What Most People Get Wrong About Personal Branding
On vanity metrics, positioning statements, and some great examples
|Bryan Collins||Feb 27, 2020|
When I first heard about personal branding years ago, I thought I had to acquire a certain amount of website traffic, email subscribers and reach a revenue goal.
I’ll make it when I get a million Twitter followers or break six figures a year, right?!
I didn’t know how wrong I was until I worked with a social media agency tasked with building the profiles of some B2B influencers. I tracked their followers each week in a spreadsheet and thought we were making real progress.
An account manager told me, “Bryan, it’s nice to have a sizeable Twitter following, but these stats are vanity metrics. Engagement is what matters.”
Examples of common vanity metrics include:
How many people follow your Twitter account or even your Medium profile
The number of website visitors you received last week, month or year
The number of subscribers to your email list
Likes or hearts for your latest Facebook or Instagram post
Views of your videos
How many people read all of your articles… this one is common on Medium
When I asked the account manager what engagement meant, he explained, “Will they comment on a video or article after watching it? How many of those will join an email list? And will they take out their credit card to buy a product or service?”
Today, lots of so-called influencers laud their subscriber count, website traffic, or earnings. They boast about their achievements on their social media profiles or website. But all the likes and hearts in the world won’t pay the rent.
While it’s fine to demonstrate credibility, these metrics might not reveal the whole story. A hundred Instagram hearts doesn’t always translate into revenue. And website visitors can land on a site and leave just as quickly.
Most people don’t care that a million people read your articles or watched your videos last year. If they do, they’re probably studying your content and building a competing personal brand, i.e., they’re not customers or clients.
Enter the Positioning Statement
A positioning statement is a document explaining who you are, where your skills lie, and how you help others. It informs what you say on a website, social media profile, and even in videos and articles.
On a single page, ask and answer these four questions:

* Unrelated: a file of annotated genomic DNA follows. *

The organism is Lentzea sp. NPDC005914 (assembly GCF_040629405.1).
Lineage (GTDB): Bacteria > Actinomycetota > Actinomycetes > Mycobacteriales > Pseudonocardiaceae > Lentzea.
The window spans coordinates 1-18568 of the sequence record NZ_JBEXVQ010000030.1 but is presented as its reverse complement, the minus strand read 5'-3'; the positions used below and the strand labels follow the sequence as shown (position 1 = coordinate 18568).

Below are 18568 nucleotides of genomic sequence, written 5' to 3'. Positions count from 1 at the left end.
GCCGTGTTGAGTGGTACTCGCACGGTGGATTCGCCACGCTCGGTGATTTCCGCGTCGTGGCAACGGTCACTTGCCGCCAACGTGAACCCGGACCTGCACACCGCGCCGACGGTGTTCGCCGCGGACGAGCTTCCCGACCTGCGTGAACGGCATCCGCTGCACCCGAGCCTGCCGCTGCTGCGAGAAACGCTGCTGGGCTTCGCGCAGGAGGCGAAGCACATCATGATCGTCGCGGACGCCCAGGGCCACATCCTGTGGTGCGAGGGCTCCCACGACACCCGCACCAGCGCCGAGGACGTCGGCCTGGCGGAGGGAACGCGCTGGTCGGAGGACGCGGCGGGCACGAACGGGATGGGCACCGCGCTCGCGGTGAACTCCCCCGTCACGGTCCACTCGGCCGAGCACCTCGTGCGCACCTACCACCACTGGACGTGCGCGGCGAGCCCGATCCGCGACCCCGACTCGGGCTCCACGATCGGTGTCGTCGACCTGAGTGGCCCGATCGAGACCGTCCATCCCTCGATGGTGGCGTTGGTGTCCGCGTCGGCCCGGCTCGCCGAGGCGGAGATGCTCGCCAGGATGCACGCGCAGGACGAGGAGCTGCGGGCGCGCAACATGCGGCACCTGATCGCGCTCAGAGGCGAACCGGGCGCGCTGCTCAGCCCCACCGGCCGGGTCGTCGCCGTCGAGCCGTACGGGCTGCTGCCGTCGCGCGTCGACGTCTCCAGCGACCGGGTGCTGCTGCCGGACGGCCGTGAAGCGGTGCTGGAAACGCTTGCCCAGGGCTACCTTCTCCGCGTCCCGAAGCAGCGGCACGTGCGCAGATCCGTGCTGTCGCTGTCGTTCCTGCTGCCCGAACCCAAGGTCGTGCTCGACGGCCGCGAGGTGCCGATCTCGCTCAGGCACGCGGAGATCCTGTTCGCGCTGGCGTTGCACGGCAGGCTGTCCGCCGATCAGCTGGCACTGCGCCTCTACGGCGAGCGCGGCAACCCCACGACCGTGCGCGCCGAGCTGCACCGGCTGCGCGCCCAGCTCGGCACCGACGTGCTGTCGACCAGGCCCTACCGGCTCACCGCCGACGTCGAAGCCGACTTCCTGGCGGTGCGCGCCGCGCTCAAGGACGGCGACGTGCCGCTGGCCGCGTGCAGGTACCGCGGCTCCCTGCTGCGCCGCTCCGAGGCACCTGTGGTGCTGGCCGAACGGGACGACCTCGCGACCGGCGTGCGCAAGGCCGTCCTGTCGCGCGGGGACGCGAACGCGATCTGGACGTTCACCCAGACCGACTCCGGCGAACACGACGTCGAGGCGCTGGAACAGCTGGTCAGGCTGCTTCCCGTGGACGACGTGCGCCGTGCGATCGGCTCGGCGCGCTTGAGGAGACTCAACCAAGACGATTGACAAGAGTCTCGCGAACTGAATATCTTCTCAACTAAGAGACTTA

Who am I? Elaborate on your backstory.
Whom do I serve? There’s a big difference between an aspiring entrepreneur in their early twenties and somebody in the middle of their career.
What does my audience hope, fear, dream, and aspire to become? Interview, survey, and speak to your followers.
What can I offer my audience? Focus on your strengths and what you excel at.
These are difficult questions to answer, and your document will evolve over time. Ultimately, the goal is to get to a single statement: I help X achieve Y.
After that, the rest is easy.
Create a website that represents your home base. Use your name and a .com if you can. You don’t have to blog or write on it, but it should explain who you are and what you do.
Sure, social media profiles are important, but you don’t own them. Just ask any business that watched the reach of their Facebook pages plummet from 2014 onward.
Next, set up an email list and create an opt-in page for your list. Give something away for free so your ideal audience has a reason to hand over their contact details. It could be a free report, a mini-course, or a video.
You can send traffic to your landing page, site or homebase by writing guest posts for other sites, blogging on Medium, taking part in podcast interviews or through social media. You might even pick up a few new followers along the way.
Influencers Who Get Personal Branding Right
Mike Dillard, Ramit Sethi, and Marie Forleo are three examples of online influencers who get personal branding right.
Mike Dillard’s homepage explains, “I help entrepreneurs start and grow the businesses of their dreams.” He even asks readers a series of questions like, “Do you struggle to make sales and get new customers?” and “Could you use a guide to show you the ropes?”
These questions help readers establish if Dillard, and his paid materials, is for them.
Mike Dillard speaks to his audience
On his site, Ramit Sethi promises to teach his followers to lead a rich life through entrepreneurship, finding a great job or changing their mindset. A while ago, I interviewed Sethi, and he told me:
I’m not sure Ramit, perhaps I should take that quiz?
When it comes to starting an online business, there are so many things you could focus on — a fancy-looking website, building Instagram followers, brainstorming the products you can sell, or the ultimate copy that can increase your conversion rate by 0.049% — but all those don’t matter if no one is willing to pay you for your skills.
Finally, Marie Forleo helps her followers become “the person you most want to be.” She targets mostly female entrepreneurs with videos on MarieTV.
Take a note from these experts. Don’t confine generosity to your personal life.
The biggest and most successful personal brands put their audiences first every time. And they get paid well for doing it. With the right approach, you can too.